Throughout the medieval and early modern periods it was England’s role in European history to not take the extremes of religious and political posturing across the channel all that seriously. Or at least to domesticate them for local consumption in such a way that their more deleterious effects were muted.
I think this is basically what Edmund Burke was on about, and I recall a teacher at school delighting with the tale of how a shipload of flagellants were mocked on arrival in Dover at one of the many moments of supposedly impending apocalypse in the Middle Ages.
So today Barnier warns of ‘a Farage in every country’ as if Nigel were somehow patient zero for the coming populist plague. No, Farage is the Middle England version of extremism, familiar to all connoisseurs of our history...and if there is to be any benefit from Brexit, it will be in the manner that it restores the nation to its traditional state of relative cut-offness from continental froot loops.
Still, just by virtue of being English-speaking social media addicts, we run the risk of being blighted by those other froot loops across the pond.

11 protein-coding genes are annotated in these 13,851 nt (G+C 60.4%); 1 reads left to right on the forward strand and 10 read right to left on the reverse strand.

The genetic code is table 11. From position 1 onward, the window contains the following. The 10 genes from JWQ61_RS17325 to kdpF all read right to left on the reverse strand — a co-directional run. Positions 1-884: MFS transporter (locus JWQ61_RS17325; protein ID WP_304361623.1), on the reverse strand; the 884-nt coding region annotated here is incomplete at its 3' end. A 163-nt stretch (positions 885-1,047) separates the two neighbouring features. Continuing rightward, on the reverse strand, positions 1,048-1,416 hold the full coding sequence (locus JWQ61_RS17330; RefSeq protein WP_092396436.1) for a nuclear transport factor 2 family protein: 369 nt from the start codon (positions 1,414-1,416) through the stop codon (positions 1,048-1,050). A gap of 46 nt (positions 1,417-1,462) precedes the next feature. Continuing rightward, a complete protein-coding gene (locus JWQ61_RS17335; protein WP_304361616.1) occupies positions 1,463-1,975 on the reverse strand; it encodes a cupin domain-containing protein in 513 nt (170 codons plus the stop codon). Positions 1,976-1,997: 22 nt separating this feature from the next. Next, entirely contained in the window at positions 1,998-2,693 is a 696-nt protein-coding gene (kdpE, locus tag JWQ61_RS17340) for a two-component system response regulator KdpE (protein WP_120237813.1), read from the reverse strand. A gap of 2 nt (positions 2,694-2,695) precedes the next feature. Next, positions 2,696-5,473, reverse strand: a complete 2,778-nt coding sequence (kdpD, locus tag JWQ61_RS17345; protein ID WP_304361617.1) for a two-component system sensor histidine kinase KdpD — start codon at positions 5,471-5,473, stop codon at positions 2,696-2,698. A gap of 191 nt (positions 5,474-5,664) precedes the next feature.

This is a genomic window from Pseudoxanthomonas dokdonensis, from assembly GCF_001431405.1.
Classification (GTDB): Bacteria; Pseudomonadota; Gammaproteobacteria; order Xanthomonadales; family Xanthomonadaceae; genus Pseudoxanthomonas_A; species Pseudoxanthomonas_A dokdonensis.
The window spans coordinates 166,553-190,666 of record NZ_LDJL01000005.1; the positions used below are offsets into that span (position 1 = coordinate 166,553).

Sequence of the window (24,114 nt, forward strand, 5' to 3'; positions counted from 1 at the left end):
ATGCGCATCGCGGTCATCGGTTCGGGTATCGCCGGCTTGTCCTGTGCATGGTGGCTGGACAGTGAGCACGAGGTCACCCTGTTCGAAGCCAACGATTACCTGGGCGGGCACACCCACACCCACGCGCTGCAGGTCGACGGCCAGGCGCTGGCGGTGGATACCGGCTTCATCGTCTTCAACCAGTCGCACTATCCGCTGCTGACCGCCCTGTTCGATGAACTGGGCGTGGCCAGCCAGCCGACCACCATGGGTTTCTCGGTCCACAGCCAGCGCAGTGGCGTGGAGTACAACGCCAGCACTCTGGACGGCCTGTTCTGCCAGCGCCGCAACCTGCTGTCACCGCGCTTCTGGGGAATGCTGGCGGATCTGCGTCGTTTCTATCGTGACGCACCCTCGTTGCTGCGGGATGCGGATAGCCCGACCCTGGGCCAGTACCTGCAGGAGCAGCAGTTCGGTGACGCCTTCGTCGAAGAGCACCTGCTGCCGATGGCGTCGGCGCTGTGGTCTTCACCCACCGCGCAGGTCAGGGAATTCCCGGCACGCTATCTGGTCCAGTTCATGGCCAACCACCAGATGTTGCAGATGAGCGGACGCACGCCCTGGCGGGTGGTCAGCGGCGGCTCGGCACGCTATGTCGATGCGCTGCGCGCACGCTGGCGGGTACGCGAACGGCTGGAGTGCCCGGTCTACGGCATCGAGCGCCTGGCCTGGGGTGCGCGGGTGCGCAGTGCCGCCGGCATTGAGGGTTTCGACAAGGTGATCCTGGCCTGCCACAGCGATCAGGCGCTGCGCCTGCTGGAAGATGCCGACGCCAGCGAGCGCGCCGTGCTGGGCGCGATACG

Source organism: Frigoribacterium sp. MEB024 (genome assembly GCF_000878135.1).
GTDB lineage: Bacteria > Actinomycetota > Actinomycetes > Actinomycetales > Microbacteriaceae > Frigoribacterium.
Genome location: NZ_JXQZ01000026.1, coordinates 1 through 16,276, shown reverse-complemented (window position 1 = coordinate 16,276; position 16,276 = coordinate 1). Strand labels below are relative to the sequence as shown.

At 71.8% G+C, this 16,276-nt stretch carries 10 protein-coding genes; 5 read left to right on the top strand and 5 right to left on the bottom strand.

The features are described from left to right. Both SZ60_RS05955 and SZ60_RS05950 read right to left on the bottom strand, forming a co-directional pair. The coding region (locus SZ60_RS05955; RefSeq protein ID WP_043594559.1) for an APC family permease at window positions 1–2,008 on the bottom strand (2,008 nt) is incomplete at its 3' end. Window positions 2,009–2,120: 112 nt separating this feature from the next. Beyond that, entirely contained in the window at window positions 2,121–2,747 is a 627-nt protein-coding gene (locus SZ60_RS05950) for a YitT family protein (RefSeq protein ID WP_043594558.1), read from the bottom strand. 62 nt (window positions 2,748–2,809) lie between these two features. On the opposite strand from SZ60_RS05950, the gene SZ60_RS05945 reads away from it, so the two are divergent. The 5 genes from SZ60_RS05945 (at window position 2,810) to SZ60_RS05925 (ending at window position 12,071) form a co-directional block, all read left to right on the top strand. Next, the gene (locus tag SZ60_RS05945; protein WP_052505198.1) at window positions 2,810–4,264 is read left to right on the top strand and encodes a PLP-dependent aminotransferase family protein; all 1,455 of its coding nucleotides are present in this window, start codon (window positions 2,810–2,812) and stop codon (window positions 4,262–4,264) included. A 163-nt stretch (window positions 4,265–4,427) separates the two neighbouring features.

The leading article of the Spectator today concerned itself with the possibility that the statue-pullers and witch hunters general have settled for good on English shores and advised that ‘a great many people worry that minority opinions are seen as being not just incorrect but criminal. The response ought to be to urge common sense: to fight against the hysteria but in a calm way.’
That would probably be the British way...but the author of the piece is not alone in having detected a greater tendency on all sides of the discourse to treat alternative viewpoints not just as incorrect, but also morally defective, and those that hold them as non-persons. Until we find a way to sensibly discourage said tendency, the USA will continue to act as a handy early warning system, I suppose.
The Spectator concludes: ‘In America, Democrats are now copying Trump’s tactics and the two sides are happiest trusting in their own virtue and the moral delinquency of the other. We have not yet reached that point in Britain.’